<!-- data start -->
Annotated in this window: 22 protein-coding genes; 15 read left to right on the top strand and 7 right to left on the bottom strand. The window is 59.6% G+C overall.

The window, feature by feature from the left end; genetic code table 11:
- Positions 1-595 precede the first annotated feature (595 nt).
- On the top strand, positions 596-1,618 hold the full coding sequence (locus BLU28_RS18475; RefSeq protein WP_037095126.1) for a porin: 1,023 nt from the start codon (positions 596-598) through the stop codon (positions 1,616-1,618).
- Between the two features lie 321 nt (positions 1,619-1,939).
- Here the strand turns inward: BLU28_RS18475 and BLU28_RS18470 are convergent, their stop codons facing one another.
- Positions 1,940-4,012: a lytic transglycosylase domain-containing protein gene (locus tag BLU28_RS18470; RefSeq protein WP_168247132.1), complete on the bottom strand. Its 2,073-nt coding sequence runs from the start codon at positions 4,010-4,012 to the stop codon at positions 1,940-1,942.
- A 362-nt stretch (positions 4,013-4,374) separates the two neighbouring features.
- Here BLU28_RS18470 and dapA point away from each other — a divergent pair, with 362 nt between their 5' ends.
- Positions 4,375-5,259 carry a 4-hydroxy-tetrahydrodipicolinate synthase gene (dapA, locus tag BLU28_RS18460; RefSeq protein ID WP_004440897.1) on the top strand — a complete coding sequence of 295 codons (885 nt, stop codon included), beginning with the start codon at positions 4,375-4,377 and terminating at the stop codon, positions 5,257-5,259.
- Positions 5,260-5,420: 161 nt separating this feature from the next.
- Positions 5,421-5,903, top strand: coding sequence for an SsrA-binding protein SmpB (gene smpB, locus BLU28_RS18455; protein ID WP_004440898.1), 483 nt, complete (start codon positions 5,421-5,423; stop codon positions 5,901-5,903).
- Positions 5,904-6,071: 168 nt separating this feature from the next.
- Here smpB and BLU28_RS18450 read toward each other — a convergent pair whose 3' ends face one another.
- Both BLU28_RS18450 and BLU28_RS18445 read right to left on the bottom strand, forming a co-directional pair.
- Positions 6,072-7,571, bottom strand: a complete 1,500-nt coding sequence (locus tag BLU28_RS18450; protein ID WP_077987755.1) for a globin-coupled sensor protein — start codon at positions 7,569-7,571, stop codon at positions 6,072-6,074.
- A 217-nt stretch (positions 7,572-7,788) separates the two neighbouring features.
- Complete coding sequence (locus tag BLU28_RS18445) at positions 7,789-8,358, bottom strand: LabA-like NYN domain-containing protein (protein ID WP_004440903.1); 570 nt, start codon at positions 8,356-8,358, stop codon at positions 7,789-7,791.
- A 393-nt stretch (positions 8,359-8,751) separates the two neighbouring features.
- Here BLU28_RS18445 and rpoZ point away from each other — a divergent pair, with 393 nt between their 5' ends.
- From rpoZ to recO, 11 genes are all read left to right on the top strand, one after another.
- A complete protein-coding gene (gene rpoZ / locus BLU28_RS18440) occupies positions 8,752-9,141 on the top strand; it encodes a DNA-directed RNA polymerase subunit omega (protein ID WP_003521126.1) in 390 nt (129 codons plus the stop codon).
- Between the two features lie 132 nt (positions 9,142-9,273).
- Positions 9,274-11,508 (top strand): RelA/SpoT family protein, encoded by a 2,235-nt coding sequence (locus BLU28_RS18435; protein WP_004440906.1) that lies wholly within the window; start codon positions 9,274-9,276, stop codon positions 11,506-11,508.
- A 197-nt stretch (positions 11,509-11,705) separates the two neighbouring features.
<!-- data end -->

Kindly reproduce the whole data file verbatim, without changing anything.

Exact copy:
Annotated in this window: 22 protein-coding genes; 15 read left to right on the top strand and 7 right to left on the bottom strand. The window is 59.6% G+C overall.

The window, feature by feature from the left end; genetic code table 11:
- Positions 1-595 precede the first annotated feature (595 nt).
- On the top strand, positions 596-1,618 hold the full coding sequence (locus BLU28_RS18475; RefSeq protein WP_037095126.1) for a porin: 1,023 nt from the start codon (positions 596-598) through the stop codon (positions 1,616-1,618).
- Between the two features lie 321 nt (positions 1,619-1,939).
- Here the strand turns inward: BLU28_RS18475 and BLU28_RS18470 are convergent, their stop codons facing one another.
- Positions 1,940-4,012: a lytic transglycosylase domain-containing protein gene (locus tag BLU28_RS18470; RefSeq protein WP_168247132.1), complete on the bottom strand. Its 2,073-nt coding sequence runs from the start codon at positions 4,010-4,012 to the stop codon at positions 1,940-1,942.
- A 362-nt stretch (positions 4,013-4,374) separates the two neighbouring features.
- Here BLU28_RS18470 and dapA point away from each other — a divergent pair, with 362 nt between their 5' ends.
- Positions 4,375-5,259 carry a 4-hydroxy-tetrahydrodipicolinate synthase gene (dapA, locus tag BLU28_RS18460; RefSeq protein ID WP_004440897.1) on the top strand — a complete coding sequence of 295 codons (885 nt, stop codon included), beginning with the start codon at positions 4,375-4,377 and terminating at the stop codon, positions 5,257-5,259.
- Positions 5,260-5,420: 161 nt separating this feature from the next.
- Positions 5,421-5,903, top strand: coding sequence for an SsrA-binding protein SmpB (gene smpB, locus BLU28_RS18455; protein ID WP_004440898.1), 483 nt, complete (start codon positions 5,421-5,423; stop codon positions 5,901-5,903).
- Positions 5,904-6,071: 168 nt separating this feature from the next.
- Here smpB and BLU28_RS18450 read toward each other — a convergent pair whose 3' ends face one another.
- Both BLU28_RS18450 and BLU28_RS18445 read right to left on the bottom strand, forming a co-directional pair.
- Positions 6,072-7,571, bottom strand: a complete 1,500-nt coding sequence (locus tag BLU28_RS18450; protein ID WP_077987755.1) for a globin-coupled sensor protein — start codon at positions 7,569-7,571, stop codon at positions 6,072-6,074.
- A 217-nt stretch (positions 7,572-7,788) separates the two neighbouring features.
- Complete coding sequence (locus tag BLU28_RS18445) at positions 7,789-8,358, bottom strand: LabA-like NYN domain-containing protein (protein ID WP_004440903.1); 570 nt, start codon at positions 8,356-8,358, stop codon at positions 7,789-7,791.
- A 393-nt stretch (positions 8,359-8,751) separates the two neighbouring features.
- Here BLU28_RS18445 and rpoZ point away from each other — a divergent pair, with 393 nt between their 5' ends.
- From rpoZ to recO, 11 genes are all read left to right on the top strand, one after another.
- A complete protein-coding gene (gene rpoZ / locus BLU28_RS18440) occupies positions 8,752-9,141 on the top strand; it encodes a DNA-directed RNA polymerase subunit omega (protein ID WP_003521126.1) in 390 nt (129 codons plus the stop codon).
- Between the two features lie 132 nt (positions 9,142-9,273).
- Positions 9,274-11,508 (top strand): RelA/SpoT family protein, encoded by a 2,235-nt coding sequence (locus BLU28_RS18435; protein WP_004440906.1) that lies wholly within the window; start codon positions 9,274-9,276, stop codon positions 11,506-11,508.
- A 197-nt stretch (positions 11,509-11,705) separates the two neighbouring features.